Chapter

Elements of a Negligence Action in Obstetrics and Midwifery

John Seymour

in Childbirth and the Law

Published in print July 2000 | ISBN: 9780198264682
Published online March 2012 | e-ISBN: 9780191682759 | DOI: http://dx.doi.org/10.1093/acprof:oso/9780198264682.003.0003
Elements of a Negligence Action in Obstetrics and Midwifery

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This chapter focuses on the role of the law when antenatal or perinatal negligence has caused harm. This may occur in a number of situations. A woman may have suffered direct harm as a result of unsatisfactory care during pregnancy or at the time of delivery. In addition, she and her partner might be adversely affected by harm caused to the fetus. This harm might take the form of a stillbirth or the baby’s death soon after birth. A baby who survives might be in some way impaired. The impairment might be an injury (something from which it is possible to make a recovery) or a disability (involving long-term incapacitation). In any of these circumstances, the parents or child might claim damages from a doctor or midwife on the ground that the harm has been caused by a failure to meet the required standard of care. Before dealing specifically with claims arising from antenatal or perinatal negligence, the relevant principles that govern medical malpractice actions are outlined.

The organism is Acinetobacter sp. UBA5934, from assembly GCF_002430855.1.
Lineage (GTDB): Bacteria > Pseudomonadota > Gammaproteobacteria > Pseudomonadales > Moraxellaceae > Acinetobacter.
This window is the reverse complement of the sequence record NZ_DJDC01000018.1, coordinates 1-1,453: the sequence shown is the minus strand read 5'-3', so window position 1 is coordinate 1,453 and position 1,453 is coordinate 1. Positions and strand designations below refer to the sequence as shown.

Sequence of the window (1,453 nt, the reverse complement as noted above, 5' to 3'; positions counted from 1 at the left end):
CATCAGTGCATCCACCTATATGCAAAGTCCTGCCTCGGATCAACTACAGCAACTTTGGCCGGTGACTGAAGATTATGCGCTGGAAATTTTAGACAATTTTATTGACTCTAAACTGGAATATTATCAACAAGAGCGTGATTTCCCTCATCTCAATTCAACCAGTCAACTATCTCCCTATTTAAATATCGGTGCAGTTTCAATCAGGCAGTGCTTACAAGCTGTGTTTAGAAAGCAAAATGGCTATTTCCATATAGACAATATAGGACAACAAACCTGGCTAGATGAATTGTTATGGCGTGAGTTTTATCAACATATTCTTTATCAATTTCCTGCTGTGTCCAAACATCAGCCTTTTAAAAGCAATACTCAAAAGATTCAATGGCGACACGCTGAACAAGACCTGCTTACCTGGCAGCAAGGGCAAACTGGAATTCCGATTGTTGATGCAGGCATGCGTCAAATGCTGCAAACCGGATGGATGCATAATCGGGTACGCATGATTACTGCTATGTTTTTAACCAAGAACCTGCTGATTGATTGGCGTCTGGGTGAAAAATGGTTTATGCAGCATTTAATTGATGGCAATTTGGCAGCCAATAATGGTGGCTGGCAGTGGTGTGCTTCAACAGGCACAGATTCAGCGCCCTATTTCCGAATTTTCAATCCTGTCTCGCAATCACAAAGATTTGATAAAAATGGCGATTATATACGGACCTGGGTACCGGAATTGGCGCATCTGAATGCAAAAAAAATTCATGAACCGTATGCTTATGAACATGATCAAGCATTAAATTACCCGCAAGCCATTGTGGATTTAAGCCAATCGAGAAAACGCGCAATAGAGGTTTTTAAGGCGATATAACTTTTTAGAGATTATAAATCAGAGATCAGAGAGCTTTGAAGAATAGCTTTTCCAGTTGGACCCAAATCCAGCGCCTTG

Keywords: negligence; medical malpractice; fetus; antenatal negligence; perinatal negligence

Chapter.  11419 words. 

Subjects: Medical and Healthcare Law

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